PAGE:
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Reports Says Rabin and Mossad Opposed U.S. Arms Sale to Iran

September 30, 1987
See Original Daily Bulletin From This Date

Israeli Defense Minister Yitzhak Rabin and the Mossad, the Israeli intelligence service, were opposed to the Reagan Administration’s efforts to sell arms to Iran for the release of American hostages, according to a report released Monday by the Senate and House select committees on the Iran/Contra affair.

The report was a copy of a deposition given to the committees by Michael Ledeen, a former consultant to the National Security Council (NSC), who was questioned by the committees Sept. 10. Ledeen said the Iranian initiative was supported by Shimon Peres, who was Premier at the time, and the Foreign Ministry, then headed by Premier Yitzhak Shamir.

Ledeen said the opposition was based “in large part” on the participation of Manucher Ghorbanifar, an Iranian-born businessman, as the go-between in the talks the United States and Israel had with Iran.

The doubts by Rabin and Mossad about Ghorbanifar would make it unlikely that he was a Mossad agent as was suggested by Lt. Col. Oliver North, a former NSC aide, and others, according to Ledeen.

He said he asked several government officials, including those in favor and opposed to the Iranian initiative, whether “Ghorbanifar had ever worked for the government of Israel in any capacity. And I was always told no.”


Ledeen’s testimony is important because he had been in on the beginning of the U.S. initiative. Critics had charged that his hearing was held in private to prevent exposing Israel’s full role in the initiative. But the testimony released Monday did not reveal any damaging testimony against Israel that was not already public.

Ledeen was brought into the affair in May 1985 when Robert McFarlane, then the National Security Advisor, asked him to meet with Peres to see if Israel and the U.S. could share information to increase their understanding of Iran and its role in international terrorism. He had gotten to know Peres when, working as a consultant for the State Department, he had been asked to maintain contacts with the Socialist International of which Peres is a member.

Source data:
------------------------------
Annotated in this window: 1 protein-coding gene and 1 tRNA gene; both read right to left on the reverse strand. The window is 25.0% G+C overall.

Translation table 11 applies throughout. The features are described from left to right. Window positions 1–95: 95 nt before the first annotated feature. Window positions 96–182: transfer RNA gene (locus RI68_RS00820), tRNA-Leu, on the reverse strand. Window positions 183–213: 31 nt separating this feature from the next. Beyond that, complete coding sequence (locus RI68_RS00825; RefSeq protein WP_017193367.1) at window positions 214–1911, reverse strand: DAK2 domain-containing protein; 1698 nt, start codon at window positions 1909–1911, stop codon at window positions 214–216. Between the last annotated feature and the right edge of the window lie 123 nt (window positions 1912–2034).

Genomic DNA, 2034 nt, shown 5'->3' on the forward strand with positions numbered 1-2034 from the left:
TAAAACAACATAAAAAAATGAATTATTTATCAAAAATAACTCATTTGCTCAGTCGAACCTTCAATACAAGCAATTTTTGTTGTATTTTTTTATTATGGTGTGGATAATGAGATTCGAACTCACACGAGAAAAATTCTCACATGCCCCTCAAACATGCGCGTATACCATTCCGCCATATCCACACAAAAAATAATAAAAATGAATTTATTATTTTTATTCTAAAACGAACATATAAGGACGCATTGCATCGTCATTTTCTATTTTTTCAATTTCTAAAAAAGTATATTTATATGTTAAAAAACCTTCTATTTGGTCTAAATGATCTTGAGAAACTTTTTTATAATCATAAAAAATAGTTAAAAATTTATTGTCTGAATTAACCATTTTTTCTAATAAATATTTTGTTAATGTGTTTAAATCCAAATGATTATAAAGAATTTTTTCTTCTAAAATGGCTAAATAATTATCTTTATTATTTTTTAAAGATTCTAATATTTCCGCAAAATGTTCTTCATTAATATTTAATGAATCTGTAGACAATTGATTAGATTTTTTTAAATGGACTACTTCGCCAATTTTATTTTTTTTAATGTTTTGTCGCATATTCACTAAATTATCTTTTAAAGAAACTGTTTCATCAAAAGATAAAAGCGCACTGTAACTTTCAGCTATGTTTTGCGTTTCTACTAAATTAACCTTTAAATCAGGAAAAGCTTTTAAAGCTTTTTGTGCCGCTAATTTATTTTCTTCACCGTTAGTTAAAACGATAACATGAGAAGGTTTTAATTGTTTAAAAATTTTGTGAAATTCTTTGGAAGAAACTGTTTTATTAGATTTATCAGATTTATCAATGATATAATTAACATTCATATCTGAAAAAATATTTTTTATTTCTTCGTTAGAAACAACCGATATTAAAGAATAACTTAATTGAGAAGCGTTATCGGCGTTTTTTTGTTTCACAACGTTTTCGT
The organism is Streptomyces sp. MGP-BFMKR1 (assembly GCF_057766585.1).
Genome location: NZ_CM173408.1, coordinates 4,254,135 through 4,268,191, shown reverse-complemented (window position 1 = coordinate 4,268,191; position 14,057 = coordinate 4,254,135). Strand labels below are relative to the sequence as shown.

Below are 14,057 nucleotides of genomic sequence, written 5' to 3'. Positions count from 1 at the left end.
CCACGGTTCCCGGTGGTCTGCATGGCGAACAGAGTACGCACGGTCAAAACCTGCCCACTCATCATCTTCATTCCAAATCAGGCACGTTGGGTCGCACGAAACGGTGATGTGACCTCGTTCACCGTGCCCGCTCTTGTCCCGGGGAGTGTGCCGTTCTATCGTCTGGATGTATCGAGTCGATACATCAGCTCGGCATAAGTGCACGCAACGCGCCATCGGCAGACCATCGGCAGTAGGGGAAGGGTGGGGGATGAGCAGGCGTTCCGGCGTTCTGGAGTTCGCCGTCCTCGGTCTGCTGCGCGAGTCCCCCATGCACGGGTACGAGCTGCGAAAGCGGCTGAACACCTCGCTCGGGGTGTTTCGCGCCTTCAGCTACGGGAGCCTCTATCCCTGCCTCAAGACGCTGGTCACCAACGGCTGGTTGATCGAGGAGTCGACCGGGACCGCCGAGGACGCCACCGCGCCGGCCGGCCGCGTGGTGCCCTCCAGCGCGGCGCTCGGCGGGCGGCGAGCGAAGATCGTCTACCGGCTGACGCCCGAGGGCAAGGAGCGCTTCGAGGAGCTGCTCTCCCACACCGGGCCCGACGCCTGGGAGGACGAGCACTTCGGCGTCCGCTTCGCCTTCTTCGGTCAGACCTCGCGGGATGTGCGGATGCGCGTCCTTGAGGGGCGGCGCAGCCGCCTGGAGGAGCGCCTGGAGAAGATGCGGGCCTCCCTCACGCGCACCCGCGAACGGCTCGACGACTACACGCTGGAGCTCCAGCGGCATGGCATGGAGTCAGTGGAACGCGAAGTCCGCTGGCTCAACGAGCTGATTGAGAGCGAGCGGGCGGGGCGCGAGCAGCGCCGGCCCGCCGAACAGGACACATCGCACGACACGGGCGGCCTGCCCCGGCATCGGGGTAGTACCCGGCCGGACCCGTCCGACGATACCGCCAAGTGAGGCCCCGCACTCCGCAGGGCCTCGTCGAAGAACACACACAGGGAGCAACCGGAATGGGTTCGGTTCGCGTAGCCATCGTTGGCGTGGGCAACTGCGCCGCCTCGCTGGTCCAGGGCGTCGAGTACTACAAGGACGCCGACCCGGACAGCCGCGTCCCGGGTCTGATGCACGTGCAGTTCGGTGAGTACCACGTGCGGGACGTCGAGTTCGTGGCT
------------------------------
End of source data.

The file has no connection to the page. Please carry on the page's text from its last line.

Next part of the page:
He said he then participated in discussions with the Israelis and Ghorbanifar that led to the first Israeli shipment of TOW missiles, the suspension of terrorist attacks against Americans and the release of one hostage, the Rev. Benjamin Weir. He stressed he did not negotiate but only reported to McFarlane.

But in October 1985, Ledeen said he began expressing his disapproval of the arms-for-hostages policy and continued to do so until January 1986, when Vice Adm. John Poindexter, who succeeded McFarlane, asked him to discontinue his work on Iran. Ledeen said by late December 1985, he believed the Iran initiative was “shut down.”

In an earlier statement to the committees, Ledeen stressed that he believed “the original initiative was wise and necessary, and held considerable promise. It was overwhelmed by the emotionally-charged matter of the hostages.”


In his testimony this month, Ledeen said that Peres and his advisors “did not want a winner and a loser” in the Iran-Iraq war. “The best outcome was either that the war should end in place, or that the war should continue indefinitely.”

At the same time, Israel wanted “to maintain the integrity of Iran if possible” so that it could have a good relationship with a future regime that will replace the currently hostile one, Ledeen said. He noted that Israel fears that if Iran disintegrates it would remove “the buffer between the Persian Gulf and the Soviet Union, on the one hand, and can no longer block the radical Arab expansionism coming from Iraq, and possibly Syria as well, on the other.”

However, he noted that other Israelis believed it was a mistake to support the radical Shiite regime in Iran. They felt that while Israel could eventually come to terms with the various Arab countries, radical Shia “would be forever opposed to Israel” and is “a far greater threat to Israel than any Arab country, no matter how radical it might be.”

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